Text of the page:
Judah in the 10th century B.C. is comparatively sparse for archaeologists. These finds are filling in blanks in the archaeological narrative. These finds are consistent with the textual narrative we find in the Bible.


About LukeChandler

Luke holds an M.A. in Ancient and Classical History and has been an adjunct professor at Florida College in Temple Terrace, Florida. Luke and his wife Melanie have five children. He serves as a minister with the North Terrace Church of Christ and has participated in multiple archaeological excavations in Israel. Luke leads informative, meaningful tours to Europe and the Bible Lands.
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6 Responses to Garfinkel Announces New Religious Finds at Khirbet Qeiyafa (photos)

  1. Todd Bolen says:

    Luke – thanks so much for sharing this report. I look forward to reading a detailed article about the discoveries. Some questions that I hope will be answered include:
    1. What parallels exist for this type of incense altar?
    2. Was evidence of burning found in this room?
    3. Did the drain in this room serve the cultic practice? If so, how?
    4. Was the standing stone found standing or was it re-erected by the excavators? In either case, what is the evidence that it was used for religious purposes?
    5. What is the best explanation for the lack of figurines and engraved images?
    6. Are there explanations besides a cultic one that would explain the finds in these rooms?
    Thanks again!

  2. lukechandler says:

    Thank you, Todd. I have some hunches on a few of your questions, but want to be sure before posting any answers myself. I don’t know when an English article by Yossi will be available, but perhaps in the near future. Hoo-Goo Kang, one of the staff at the Qeiyafa dig, is presenting on Qeiyafa at ASOR this year, but I believe his presentation is limited to the date of the Iron Age level. When I am more certain of any answers, I’ll offer them here or in a new post.

  3. Thomas Middlebrook says:

    BASOR is right to critique the claim that an aniconic site is unknown from this period (not that this should preclude publishing the article). If Garfinkel would like to write “no human or animal figurines,” that is fine, for now. But it is only a matter of time before most arguments from silence get jettisoned. There is no reason to believe pre-monarchic Israel was any truer to the graven image law from the Bible, and we must take the accidents of discovery with an eye towards the larger picture of the pervasive use of icons in religion throughout Israel and Judah.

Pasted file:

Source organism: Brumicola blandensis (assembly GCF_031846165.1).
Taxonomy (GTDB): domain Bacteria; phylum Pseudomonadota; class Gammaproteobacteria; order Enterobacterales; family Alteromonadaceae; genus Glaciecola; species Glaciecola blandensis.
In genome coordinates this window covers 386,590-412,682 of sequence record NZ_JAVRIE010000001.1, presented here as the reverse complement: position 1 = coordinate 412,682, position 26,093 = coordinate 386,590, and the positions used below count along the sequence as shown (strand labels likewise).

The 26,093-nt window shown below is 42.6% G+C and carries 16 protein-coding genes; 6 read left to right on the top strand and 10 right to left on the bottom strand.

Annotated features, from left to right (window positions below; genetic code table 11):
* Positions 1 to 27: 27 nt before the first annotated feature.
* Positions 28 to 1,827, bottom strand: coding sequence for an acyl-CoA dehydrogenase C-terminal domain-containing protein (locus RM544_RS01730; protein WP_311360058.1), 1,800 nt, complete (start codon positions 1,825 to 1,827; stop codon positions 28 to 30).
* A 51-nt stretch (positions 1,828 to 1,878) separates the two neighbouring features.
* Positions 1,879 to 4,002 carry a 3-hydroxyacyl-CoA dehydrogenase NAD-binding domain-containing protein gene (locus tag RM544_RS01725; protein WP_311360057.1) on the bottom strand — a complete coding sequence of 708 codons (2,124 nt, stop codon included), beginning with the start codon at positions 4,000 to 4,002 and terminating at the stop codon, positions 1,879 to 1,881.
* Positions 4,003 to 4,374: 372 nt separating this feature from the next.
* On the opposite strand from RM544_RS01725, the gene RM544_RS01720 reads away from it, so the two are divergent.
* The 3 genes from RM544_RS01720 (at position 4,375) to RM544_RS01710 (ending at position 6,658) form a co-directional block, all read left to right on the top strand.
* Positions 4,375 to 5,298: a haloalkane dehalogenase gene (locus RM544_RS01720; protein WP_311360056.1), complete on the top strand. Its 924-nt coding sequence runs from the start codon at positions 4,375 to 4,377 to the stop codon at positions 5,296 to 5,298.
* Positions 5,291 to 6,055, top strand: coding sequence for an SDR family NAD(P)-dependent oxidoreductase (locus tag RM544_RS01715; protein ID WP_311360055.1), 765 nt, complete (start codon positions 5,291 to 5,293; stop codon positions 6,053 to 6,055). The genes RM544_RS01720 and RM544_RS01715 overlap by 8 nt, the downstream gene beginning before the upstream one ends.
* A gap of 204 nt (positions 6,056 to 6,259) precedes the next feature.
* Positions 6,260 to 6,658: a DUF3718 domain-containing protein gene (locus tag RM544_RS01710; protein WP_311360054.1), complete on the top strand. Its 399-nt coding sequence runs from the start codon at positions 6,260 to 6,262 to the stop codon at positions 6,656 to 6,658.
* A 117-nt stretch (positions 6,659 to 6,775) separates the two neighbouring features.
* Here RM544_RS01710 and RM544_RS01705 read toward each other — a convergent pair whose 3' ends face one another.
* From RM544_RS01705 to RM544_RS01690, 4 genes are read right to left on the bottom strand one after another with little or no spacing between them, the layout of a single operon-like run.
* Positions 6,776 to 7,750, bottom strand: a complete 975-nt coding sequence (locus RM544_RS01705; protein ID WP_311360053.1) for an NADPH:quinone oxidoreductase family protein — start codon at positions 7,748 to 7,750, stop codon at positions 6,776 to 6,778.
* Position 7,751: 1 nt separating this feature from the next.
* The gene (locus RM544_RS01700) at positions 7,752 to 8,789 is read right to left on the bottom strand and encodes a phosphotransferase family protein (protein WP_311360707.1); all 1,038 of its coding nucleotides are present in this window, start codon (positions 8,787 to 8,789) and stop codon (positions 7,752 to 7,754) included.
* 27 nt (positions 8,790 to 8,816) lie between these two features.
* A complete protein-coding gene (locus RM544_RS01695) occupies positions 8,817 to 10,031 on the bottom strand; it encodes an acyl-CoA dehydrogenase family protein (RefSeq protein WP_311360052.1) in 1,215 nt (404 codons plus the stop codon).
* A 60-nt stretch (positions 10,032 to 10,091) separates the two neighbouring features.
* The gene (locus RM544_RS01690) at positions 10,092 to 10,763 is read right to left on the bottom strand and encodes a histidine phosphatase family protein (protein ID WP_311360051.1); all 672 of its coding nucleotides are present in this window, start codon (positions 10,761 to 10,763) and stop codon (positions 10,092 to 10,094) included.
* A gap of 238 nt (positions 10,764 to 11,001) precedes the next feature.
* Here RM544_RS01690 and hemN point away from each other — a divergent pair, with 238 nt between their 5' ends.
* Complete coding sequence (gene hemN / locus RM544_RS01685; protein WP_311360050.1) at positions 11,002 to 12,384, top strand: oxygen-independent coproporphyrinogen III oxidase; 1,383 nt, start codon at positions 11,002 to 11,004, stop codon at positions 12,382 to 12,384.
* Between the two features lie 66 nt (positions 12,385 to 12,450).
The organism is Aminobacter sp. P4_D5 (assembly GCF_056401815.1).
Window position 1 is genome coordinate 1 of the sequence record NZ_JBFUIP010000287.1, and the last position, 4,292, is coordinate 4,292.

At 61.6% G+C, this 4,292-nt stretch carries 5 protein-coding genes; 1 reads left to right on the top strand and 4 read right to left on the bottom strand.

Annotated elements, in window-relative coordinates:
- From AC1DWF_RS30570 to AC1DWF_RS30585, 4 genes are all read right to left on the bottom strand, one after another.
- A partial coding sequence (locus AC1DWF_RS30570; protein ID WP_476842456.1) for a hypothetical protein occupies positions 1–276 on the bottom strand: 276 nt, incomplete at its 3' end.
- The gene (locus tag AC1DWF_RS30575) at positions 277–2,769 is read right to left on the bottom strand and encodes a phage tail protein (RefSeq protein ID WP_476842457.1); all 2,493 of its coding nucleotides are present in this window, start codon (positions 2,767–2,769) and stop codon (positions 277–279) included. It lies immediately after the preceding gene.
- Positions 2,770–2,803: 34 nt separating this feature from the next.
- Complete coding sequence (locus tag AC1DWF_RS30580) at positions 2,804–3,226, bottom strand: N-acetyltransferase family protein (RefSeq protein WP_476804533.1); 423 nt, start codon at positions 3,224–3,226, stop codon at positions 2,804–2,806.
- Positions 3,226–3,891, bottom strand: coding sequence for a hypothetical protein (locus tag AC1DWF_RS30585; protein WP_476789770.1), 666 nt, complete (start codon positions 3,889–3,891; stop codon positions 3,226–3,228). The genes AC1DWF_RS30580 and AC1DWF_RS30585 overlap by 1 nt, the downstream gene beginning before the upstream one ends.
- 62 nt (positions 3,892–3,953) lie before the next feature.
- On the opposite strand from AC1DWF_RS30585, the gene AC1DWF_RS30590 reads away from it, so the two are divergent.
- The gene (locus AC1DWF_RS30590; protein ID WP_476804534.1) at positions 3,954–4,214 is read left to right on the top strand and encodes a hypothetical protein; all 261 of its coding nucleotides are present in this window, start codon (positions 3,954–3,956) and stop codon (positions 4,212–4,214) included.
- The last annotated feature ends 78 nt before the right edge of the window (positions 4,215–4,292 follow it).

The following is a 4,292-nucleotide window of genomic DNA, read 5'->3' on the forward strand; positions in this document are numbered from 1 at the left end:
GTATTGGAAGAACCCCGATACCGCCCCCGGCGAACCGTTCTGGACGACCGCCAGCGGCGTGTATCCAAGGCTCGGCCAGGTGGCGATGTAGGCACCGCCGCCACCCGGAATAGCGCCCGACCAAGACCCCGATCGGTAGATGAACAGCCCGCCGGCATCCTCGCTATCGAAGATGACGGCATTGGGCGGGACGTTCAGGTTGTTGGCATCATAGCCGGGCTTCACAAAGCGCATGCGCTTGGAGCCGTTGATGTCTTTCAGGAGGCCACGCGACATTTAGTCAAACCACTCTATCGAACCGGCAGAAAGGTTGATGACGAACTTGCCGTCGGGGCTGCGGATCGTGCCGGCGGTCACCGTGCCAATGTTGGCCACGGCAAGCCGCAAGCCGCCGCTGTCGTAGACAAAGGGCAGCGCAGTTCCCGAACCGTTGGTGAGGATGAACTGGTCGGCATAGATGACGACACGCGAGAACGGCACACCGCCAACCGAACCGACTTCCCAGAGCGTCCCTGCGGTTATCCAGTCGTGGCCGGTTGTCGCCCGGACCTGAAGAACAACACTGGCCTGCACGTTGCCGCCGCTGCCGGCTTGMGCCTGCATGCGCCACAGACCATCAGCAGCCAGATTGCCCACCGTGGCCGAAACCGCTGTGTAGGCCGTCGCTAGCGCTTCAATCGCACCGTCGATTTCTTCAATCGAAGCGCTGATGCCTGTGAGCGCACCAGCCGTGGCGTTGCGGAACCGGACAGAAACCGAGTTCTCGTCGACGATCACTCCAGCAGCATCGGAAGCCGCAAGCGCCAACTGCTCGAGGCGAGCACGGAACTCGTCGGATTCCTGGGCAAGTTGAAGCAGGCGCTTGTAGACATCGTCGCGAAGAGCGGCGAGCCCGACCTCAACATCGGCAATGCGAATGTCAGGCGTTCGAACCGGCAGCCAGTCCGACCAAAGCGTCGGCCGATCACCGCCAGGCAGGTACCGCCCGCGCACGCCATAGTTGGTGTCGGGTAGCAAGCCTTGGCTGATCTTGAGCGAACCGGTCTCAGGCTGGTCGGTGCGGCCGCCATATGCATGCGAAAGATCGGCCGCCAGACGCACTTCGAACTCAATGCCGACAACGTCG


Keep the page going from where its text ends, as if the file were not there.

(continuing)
• lukechandler says:

      No problem here with critiquing the article. Healthy debate is good. The concern is that standing theories based on silence (“We have no evidence of aniconic cultic practice in pre-monarchic Judah/Israel.”) may trump the introduction of fresh information. Granted, one late-Iron I/early-Iron II room is a relatively small thing, but it is from a well-preserved site in a region that has produced few finds from that period. If we find additional evidence of cultic activity at Qeiyafa and still have no figurines or images, the argument is strengthened. We also need to consider what evidence of a prohibition on images would look like.

      The biblical text does indicate an inconsistent (at best) adherence to the prohibition on images in Judah and Israel. Is it reasonable that we may find such a prohibition upheld in certain places, in certain periods? A lot of information from Qeiyafa is still being processed. (Remember the last-minute finds from this past season?) It will be interesting to see what other things come out of the ground… or don’t.

      Thanks for your comment, Thomas. Still planning to return in 2012?

      • Thomas Middlebrook says:

        Yeah, I’d love to, but I am thinking we might be headed for baby number two in that time period. I will be heading over during the winter break though, to share a little bit of my passion for the Land with the mrs. 10 day trip and Qeiyafa won’t be missed 😉

        (concerning the “last-minute finds,” do you know if they being presented at the conferences this year?)

        Peace and grace,

  4. Pingback: Raiders of the Lost Arks? Garfinkle unveils new finds, interpretations from Kh. Qeiyafa | Tom Powers — VIEW FROM JERUSALEM